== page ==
Several attempts have been made to employ brakes in cart. Most existing cart brakes are attached to the cart frame and operate on the outside of the tire tread. A brake shoe presses against the tire tread to slow down the cart. This has several disadvantages. Furthermore, the rental and return mechanisms that identify the cart (to dispense a reward) and capture and release the cart require a very consistent wheel diameter. If the wheels wear more than 0.10 inches, the mechanisms will not work reliably. The tire tread is abnormally worn down, reducing the traction and ultimate safety of the cart. As the tread wears, brake performance is diminished. In addition, the wheels must be replaced at regular intervals which increases the overall cost of maintaining carts. Also, brake mechanisms acting on the outside of the wheel are more susceptible to damage. For example, the brakes can be easily struck by a foreign object such as a foot or other carts. Also, the tire tread tends to pick up debris, water and other contaminants which damages and reduces the overall effectiveness of the braking mechanism. Therefore a need exists for a durable brake which will not degrade the tire nor reduce the operational safety of the cart.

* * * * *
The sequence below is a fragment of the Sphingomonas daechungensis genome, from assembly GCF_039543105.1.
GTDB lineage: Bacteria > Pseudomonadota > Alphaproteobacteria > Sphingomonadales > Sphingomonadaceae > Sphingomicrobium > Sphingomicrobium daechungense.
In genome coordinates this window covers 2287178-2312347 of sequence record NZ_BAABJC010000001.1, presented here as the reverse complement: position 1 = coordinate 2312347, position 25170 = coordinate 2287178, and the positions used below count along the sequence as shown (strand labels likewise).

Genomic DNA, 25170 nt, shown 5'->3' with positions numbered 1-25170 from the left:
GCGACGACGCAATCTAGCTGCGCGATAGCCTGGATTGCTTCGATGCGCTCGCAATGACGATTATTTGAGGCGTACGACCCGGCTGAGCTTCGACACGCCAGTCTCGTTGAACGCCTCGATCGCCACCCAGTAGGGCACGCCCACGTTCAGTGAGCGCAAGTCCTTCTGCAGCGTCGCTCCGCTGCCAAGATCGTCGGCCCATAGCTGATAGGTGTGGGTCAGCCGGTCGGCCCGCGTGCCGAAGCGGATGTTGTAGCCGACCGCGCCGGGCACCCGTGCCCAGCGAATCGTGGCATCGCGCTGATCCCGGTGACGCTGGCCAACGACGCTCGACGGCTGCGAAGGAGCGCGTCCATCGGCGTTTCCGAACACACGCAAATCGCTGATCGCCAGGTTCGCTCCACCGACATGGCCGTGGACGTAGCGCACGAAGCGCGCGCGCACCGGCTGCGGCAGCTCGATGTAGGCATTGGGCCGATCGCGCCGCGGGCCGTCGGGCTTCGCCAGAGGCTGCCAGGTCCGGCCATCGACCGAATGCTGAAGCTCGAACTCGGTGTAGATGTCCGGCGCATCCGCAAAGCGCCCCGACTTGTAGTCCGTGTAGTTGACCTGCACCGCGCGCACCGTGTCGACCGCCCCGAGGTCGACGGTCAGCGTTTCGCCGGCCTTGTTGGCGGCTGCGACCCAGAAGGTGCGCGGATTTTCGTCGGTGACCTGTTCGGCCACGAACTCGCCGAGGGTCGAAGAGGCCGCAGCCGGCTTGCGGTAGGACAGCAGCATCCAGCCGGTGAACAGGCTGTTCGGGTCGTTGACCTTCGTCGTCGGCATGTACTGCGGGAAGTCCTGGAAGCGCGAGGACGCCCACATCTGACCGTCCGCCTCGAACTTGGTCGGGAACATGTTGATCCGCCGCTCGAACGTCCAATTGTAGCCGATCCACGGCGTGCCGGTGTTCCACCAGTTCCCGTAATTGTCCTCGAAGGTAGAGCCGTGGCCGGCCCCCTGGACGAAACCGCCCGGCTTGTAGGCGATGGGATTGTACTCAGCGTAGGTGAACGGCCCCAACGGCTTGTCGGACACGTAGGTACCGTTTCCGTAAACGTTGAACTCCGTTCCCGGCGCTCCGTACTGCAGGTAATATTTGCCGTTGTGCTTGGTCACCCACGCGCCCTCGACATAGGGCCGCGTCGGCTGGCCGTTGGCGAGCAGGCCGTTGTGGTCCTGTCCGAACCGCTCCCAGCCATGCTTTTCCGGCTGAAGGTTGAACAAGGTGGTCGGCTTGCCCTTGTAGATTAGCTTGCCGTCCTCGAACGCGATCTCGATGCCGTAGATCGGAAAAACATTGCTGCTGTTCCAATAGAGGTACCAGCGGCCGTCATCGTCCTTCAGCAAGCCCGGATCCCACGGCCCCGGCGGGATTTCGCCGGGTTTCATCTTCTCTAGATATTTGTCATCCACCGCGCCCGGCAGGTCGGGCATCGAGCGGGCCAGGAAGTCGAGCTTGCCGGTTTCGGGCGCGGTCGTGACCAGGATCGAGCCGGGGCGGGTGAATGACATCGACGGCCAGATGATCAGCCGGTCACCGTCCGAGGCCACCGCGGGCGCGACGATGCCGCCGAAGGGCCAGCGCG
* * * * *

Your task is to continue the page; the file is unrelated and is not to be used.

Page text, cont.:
Nestable carts place certain demands on the braking system. First, the braking system must be compatible with the typical rental-return station. A common type of rental-return station accepts the rear wheel of a cart through a guided wheel slot. The wheel fits snugly within the slot and the slot opening is locked to prevent unauthorized access. The slot retains the cart for the next paying customer. A brake on the outside of the wheel will not easily fit within the guided wheel slot. Furthermore, the rental and return mechanisms that identify the cart (to dispense a reward) and capture and release the cart require a very consistent wheel diameter. If the wheels wear more than 0.100″, the mechanisms will not work reliably. Even if the brake fits within the slot, it is highly susceptible to damage by the guided wheel slot. Therefore it is advantageous for the brake to located within the wheel.